From a German point of view, out of the two choices at hand – Theresa May and Andrea Leadsom – May is definitely the preferred option. This is not so much because she was a soft Remainer, but rather because she is expected to behave fairly rationally, pragmatically and reasonably. That’s not to say that Merkel and others should not expect some tough negotiating. Theresa May will, and I am sure that people in Berlin and Brussels will be aware of this, fight as hard as she can to get “the best deal for Britain”.

A lot will depend on the careful calibration of this relationship. Merkel might help May where other European partners don’t want to. But, as the leading representative of one of the most important trading partners of the UK, she can also play a huge role in massaging May into the desired direction.

As to the end result, I am not sure whether it makes a huge difference whether the two get along well, given the gigantic task that lies ahead of them. There is a fundamental issue here that needs to be resolved but that at the same time seems totally unresolveable. How do you keep full access to the Single Market if you plan to reduce the European Freedom of (Labour) Movement? Any negotiator will have to be very witty to achieve anything that comes close to this.

Depending on how the coming months unfold, Merkel could become May’s interconnector into Brussels and other European capitals. However, it could also be the contrary. Merkel might well become a strong adversary to May, should the British Prime Minister try to use the Europeans currently living in the UK as bargaining chips for the negotiations in Brussels.

However, we should not overplay the importance of the relationship between the two. Germany and the UK no longer have closely aligned interests (at least not as aligned as before June 23rd) and so each side will fight with might for what they want to get out of this situation.

Where have they all gone?

On Saturday, I spoke to a good friend on the phone. She is German, like me, and works for a British firm in London. Some weeks ago, she was sent to the Middle East to supervise a local project which unfortunately lead to her missing the full, on the ground Brexit-experience that we enjoyed here. She is still there, in the sweltering heat, and is trying to follow the post-Brexit fall out as closely as possible.

One of the things that my friend is particularly angry about is the fact that Johnson, Gove and Farage, the triumvirate that engineered the victory of the Leave-side, have now all but vanished from the political stage. Well, you might say, that’s an old hat, isn’t it? It might feel as if, given that within the last two and a half weeks, most of what people like me and my friend thought we had known about this country is no longer true. Thus, with headlines chasing each other, people seem to get used to this new reality fairly quickly.

My friend though is still struggling. “This is just not correct”, she, a strong supporter of Britain’s EU-membership, said. “How can it be that these people are not held accountable for what they have done?” Fair point. Of course, the media reported widely on Johnson’s withdrawal, Gove’s betrayal and Farage’s resignation as chair of Ukip. As we found out, he wants to remain a British MEP even though he was one of the core driving forces that made the UK vote for Leave.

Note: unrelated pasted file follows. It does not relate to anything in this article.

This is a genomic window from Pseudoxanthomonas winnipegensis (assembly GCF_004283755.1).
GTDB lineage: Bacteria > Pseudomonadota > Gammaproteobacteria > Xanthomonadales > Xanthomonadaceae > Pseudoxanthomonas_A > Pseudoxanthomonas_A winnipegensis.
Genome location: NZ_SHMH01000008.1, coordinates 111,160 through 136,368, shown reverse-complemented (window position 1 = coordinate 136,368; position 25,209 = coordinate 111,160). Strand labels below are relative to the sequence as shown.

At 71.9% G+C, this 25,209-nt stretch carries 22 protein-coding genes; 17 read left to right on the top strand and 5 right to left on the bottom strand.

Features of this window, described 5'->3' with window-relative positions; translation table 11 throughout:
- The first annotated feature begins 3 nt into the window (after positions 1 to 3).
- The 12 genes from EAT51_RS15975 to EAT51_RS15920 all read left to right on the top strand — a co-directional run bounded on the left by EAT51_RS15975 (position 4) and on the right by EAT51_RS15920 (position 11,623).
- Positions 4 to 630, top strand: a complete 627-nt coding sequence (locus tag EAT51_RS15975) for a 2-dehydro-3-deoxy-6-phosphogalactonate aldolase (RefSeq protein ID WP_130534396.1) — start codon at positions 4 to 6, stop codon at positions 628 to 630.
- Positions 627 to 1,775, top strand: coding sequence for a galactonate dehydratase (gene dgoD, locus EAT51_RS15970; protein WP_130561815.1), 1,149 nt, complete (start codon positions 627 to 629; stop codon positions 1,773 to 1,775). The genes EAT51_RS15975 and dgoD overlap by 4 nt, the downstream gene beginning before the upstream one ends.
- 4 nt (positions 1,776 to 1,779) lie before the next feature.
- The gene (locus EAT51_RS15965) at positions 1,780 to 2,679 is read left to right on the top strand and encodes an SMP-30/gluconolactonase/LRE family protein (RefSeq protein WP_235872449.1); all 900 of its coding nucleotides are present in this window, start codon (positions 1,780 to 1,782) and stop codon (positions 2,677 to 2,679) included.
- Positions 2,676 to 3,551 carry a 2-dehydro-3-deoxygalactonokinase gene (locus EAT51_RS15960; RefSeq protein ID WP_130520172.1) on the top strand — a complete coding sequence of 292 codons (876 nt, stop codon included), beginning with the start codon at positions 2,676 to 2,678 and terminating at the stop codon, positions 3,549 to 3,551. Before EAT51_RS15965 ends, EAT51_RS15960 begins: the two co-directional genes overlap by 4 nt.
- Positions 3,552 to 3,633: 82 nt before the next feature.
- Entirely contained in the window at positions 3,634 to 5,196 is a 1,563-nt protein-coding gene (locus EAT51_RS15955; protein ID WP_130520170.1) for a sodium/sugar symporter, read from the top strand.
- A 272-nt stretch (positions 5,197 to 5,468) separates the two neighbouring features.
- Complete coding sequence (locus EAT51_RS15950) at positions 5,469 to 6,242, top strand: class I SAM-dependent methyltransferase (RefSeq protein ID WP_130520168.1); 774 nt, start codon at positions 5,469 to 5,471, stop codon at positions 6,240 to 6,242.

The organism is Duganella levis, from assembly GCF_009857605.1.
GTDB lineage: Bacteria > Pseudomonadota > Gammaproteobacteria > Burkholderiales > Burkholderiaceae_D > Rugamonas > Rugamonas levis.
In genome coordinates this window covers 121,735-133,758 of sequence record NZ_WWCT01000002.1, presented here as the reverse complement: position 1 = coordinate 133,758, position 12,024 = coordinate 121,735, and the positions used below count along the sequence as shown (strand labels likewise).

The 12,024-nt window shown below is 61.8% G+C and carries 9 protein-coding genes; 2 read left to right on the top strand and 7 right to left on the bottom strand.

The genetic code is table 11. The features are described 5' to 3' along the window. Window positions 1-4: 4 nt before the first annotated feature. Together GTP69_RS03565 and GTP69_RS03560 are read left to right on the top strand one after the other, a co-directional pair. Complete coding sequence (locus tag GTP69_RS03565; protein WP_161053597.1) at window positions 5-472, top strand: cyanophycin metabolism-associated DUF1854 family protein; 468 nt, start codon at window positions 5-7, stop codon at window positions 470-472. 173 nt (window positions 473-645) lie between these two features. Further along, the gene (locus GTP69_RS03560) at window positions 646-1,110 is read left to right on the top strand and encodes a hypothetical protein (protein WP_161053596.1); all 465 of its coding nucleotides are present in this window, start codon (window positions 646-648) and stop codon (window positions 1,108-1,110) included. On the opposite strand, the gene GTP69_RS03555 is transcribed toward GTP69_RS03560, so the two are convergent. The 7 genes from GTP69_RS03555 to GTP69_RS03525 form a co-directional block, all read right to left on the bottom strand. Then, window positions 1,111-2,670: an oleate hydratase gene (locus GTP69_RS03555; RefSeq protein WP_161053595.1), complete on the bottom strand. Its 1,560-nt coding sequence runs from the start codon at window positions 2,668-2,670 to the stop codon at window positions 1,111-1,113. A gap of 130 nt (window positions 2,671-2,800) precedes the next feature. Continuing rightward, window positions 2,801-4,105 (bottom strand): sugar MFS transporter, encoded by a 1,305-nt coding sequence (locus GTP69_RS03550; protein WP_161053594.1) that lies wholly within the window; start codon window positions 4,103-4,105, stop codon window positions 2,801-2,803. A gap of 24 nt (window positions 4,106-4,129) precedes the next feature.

Calls for him to step down fell on deaf ears, even though MPs like Tom Brake have critised him heavily. Last week, when I interviewed Brake, he said: “You can’t call for the EU to be dismantled and at the same time benefit from a generous salary and expense allowances. Nigel needs to do the honourable thing – he cannot spend years complaining about the Brussels gravy train and stay on it.” Unfortunately, that’s exactly what Farage intends to do.

Besides Nigel, let’s not forget people like Boris Johnson and Michael Gove. Their failure to accept responsibility is as disappointing as that of Nigel Farage. None of this is of course a surprise. I knew from the beginning onwards that neither of the three were willing to carry the burden of implementing the vote of the British people.

What I am surprised about though is that we don’t hear anything from Leave-voters, those that thought that the NHS would get 350 million pounds more per week if the UK left the EU, those that believed that the UK could just end European migration with a snap of a finger. Why are we not hearing from them?

It’s obvious that they have been misled and lied to by people like Nigel Farage, Boris Johnson and Michael Gove. Most of the claims made during the campaign were taken back quickly, within days, and quickly afterwards, the main protagonists are leaving the stage and nobody stops them from doing so.

If I was a Leave-voter, I would be really angry these days. I would feel fooled and used by people who obviously were not interested in the fate of the British people but only in their own careers. But Leave-voters seem to not bother. I googled around a bit and found an interesting entry on Quora. On the question whether Brexit voters felt betrayed now that Farage and Johnson have resigned, user Alex Higgins had an easy answer: “No. Farage is a national hero who has restored Britain’s freedom. Johnson was stabbed in the back by his ex-friend Gove and left with no option but to withdraw. Very simple really.”

If this is what Leave-voters think (I still haven’t met a single one of them, elitist me), then there is only one conclusion one can draw: A large part of the population in this country does not mind if they are being lied to.

In a democracy, we get the politicians and the government we deserve. This seems to be especially true for today’s Britain.